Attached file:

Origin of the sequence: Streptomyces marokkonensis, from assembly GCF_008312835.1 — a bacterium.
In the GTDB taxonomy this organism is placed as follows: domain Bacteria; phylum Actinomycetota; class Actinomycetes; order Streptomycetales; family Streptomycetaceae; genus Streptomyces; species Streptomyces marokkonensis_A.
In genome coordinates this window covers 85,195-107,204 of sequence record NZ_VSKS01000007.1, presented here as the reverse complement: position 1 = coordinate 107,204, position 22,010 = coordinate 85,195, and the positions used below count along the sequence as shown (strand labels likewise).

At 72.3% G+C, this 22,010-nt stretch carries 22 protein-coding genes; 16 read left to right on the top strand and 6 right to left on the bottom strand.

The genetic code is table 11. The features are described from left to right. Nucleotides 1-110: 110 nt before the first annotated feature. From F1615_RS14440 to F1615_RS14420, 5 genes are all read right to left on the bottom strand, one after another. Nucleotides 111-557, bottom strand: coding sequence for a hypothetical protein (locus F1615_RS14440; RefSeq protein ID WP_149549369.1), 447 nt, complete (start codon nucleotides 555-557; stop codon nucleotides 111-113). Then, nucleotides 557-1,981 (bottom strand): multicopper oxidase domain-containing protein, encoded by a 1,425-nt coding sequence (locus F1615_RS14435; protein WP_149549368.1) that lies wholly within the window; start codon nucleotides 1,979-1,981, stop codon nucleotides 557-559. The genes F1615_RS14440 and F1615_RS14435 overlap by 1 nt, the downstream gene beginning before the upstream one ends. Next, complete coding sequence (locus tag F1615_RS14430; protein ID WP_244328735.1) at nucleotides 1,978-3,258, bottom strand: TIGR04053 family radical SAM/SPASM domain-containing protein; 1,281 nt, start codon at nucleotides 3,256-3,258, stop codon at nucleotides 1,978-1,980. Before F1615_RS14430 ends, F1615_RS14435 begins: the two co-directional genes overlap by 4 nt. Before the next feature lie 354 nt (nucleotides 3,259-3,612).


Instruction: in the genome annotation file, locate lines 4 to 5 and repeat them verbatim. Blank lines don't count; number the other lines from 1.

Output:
At 72.3% G+C, this 22,010-nt stretch carries 22 protein-coding genes; 16 read left to right on the top strand and 6 right to left on the bottom strand.

The genetic code is table 11. The features are described from left to right. Nucleotides 1-110: 110 nt before the first annotated feature. From F1615_RS14440 to F1615_RS14420, 5 genes are all read right to left on the bottom strand, one after another. Nucleotides 111-557, bottom strand: coding sequence for a hypothetical protein (locus F1615_RS14440; RefSeq protein ID WP_149549369.1), 447 nt, complete (start codon nucleotides 555-557; stop codon nucleotides 111-113). Then, nucleotides 557-1,981 (bottom strand): multicopper oxidase domain-containing protein, encoded by a 1,425-nt coding sequence (locus F1615_RS14435; protein WP_149549368.1) that lies wholly within the window; start codon nucleotides 1,979-1,981, stop codon nucleotides 557-559. The genes F1615_RS14440 and F1615_RS14435 overlap by 1 nt, the downstream gene beginning before the upstream one ends. Next, complete coding sequence (locus tag F1615_RS14430; protein ID WP_244328735.1) at nucleotides 1,978-3,258, bottom strand: TIGR04053 family radical SAM/SPASM domain-containing protein; 1,281 nt, start codon at nucleotides 3,256-3,258, stop codon at nucleotides 1,978-1,980. Before F1615_RS14430 ends, F1615_RS14435 begins: the two co-directional genes overlap by 4 nt. Before the next feature lie 354 nt (nucleotides 3,259-3,612).